Home » Uncategorized » On Sexuality; or, It’s Really None of Your Damn Business (Part One)

On Sexuality; or, It’s Really None of Your Damn Business (Part One)

I live in the historically-conservative (read: kind of bigoted) Midwest. Recently, there was an incident in my state where a high school teacher wanted to organize a “traditional” prom as an alternative to the prom the school already had planned— because there would be gay/lesbian/bisexual students at the regular prom. You can read more about it here, but let me break it down for you anyway.

This woman, an educator— a special education teacher no less— actually said that she doesn’t believe gays have purpose. As if the students she’s talking about need any more bullying, criticisms, or unsupportive influences in their lives. It’s like she’s completely unaware of the damage she’s causing. Now, she was placed on administrative leave (thank your deity of choice, because this woman has no business being an educator if she’s telling her students they are worthless); but there’s a deeper problem here that won’t be resolved simply by removing one instigator.

We need to get the heck out of everyone else’s bedrooms.

What do I mean when I say that? I mean somebody’s sexuality is none of your damn business. This woman made the statement that homosexuality “is offensive to [her].”  Well, you know what, Diana? Maybe your heterosexuality offends me. Maybe your close-minded, bigoted, and sexist (you heard me— sexist) remarks offend me. Maybe, while you were so busy with your nose in Leviticus, you missed the part where Jesus told you to treat others the way you want to be treated, to love thy neighbor, to not judge lest ye be judged.

Now, let me be clear: I firmly believe that every person has a right to their own opinions, religious convictions, belief systems, ideas, and thoughts. However, I do not believe that gives anyone the right to discriminate against another person when they do something you don’t like. I have many friends and even close family members who disagree with homosexuality, but accept/love/are friends with people in that community regardless because they know it’s not any of their business. Let me reiterate: I have no problem with anyone disagreeing with the LGBT community. That’s their personal and legal right and their convictions, and it doesn’t concern me or mine. What I do have a problem with is mistreatment and verbal/emotional abuse of the members in that community. By all means, disagree with whatever lifestyle you want to disagree with— but don’t get personally offended by it. Don’t make belittling, discriminatory, harmful remarks about the people you disagree with (ESPECIALLY if you’re in a position of authority in relation to those people, like, oh, say, A TEACHER).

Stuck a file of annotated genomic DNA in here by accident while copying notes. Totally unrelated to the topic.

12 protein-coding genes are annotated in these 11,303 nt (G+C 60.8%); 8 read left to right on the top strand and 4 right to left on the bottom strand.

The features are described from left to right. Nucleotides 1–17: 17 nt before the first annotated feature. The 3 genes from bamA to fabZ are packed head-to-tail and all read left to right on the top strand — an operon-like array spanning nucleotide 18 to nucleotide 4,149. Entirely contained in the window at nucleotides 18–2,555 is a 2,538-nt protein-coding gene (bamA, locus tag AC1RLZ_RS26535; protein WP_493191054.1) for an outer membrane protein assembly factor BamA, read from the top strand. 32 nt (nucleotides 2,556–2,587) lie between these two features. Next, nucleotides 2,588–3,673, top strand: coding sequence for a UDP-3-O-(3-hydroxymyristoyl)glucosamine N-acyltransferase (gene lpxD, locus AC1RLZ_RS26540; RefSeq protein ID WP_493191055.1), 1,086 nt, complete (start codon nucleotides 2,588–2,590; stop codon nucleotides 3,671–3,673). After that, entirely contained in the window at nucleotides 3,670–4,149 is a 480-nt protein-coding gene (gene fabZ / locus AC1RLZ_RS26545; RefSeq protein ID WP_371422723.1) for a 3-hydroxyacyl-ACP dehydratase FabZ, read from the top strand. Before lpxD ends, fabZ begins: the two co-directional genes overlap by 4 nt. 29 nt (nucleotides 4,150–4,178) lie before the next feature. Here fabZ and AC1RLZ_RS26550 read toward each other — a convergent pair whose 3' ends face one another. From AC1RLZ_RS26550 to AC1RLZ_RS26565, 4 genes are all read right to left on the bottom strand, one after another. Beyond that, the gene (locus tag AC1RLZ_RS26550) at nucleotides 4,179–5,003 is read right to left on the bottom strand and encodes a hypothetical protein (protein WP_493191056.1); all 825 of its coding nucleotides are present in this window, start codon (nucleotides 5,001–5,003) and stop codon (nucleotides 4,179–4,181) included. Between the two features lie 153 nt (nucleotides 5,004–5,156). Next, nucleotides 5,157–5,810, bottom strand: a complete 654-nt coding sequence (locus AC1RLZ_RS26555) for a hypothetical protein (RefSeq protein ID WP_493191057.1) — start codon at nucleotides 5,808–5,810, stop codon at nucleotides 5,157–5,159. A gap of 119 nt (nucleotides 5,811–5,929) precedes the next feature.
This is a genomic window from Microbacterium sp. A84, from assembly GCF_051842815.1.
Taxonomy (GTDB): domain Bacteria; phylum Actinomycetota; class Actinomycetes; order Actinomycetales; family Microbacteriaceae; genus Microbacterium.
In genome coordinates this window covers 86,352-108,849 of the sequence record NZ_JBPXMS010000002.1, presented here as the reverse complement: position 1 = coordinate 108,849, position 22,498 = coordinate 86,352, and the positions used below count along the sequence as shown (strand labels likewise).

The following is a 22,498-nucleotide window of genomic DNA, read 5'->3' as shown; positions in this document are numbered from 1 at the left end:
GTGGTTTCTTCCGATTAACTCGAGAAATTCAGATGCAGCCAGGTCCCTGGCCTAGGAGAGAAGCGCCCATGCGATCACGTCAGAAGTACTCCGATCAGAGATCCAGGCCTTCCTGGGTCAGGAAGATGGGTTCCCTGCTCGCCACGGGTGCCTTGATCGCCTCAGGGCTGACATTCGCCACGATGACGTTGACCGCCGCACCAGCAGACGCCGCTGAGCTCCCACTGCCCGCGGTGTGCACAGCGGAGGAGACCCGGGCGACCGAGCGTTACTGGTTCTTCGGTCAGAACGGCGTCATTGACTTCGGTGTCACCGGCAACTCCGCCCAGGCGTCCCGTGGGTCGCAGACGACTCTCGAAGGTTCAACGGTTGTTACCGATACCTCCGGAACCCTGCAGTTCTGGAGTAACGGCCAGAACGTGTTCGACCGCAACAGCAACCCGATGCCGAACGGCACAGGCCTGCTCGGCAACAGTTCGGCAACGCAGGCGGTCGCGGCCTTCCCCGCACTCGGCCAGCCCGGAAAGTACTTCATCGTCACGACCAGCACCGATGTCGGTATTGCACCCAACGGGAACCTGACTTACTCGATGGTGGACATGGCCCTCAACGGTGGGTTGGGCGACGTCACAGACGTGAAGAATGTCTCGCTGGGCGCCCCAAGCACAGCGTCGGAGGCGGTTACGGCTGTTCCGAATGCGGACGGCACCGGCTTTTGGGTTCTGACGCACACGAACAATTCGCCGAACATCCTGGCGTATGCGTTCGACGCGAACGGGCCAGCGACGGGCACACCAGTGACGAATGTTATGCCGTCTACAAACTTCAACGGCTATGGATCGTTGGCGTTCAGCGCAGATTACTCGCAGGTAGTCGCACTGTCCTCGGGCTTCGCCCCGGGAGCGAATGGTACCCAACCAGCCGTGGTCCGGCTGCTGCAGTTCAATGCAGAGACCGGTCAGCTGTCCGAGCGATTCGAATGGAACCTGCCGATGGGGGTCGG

Here’s another way of looking at it, an analogy I used with a friend who didn’t understand why this bothered me so much: I’m a vegetarian. I disagree with eating meat; but that doesn’t mean I’m going to protest outside of McDonald’s or tell my meat-eating peers they have no purpose simply because they make different choices than I do or do things I don’t like.

 What I fail to understand, then, is the pervasive discrimination against sexualities. Only eleven states in the USA (supposedly the land of the free, where we each have rights to life, liberty and pursuit of happiness…?) allow gay marriage. Like WHAT? WHY?

Why is it that people who have probably never met the majority of the gay community get to make rules about whether or not they can marry the person they love? Hell, interracial marriage wasn’t fully legal in the US until 1967, but I would imagine that most people in the US today would be appalled if a government official wanted to ban interracial marriage again. Why? Because we understand now that segregation was racist and terrible and really, really stupid. I hope that forty-odd years from now, we will look back on the struggle to legalize gay marriages as a likewise stupid discrimination. (The Oatmeal has a neat comic about this here).

 As you can tell from the title, this is only part one of a subject I have many, many thoughts about, but let me simply end with this for now: why should what any couple does in the sanctity of their own damn bedroom matter or affect what you do in yours?

 Feel free to leave your own thoughts in the comments.

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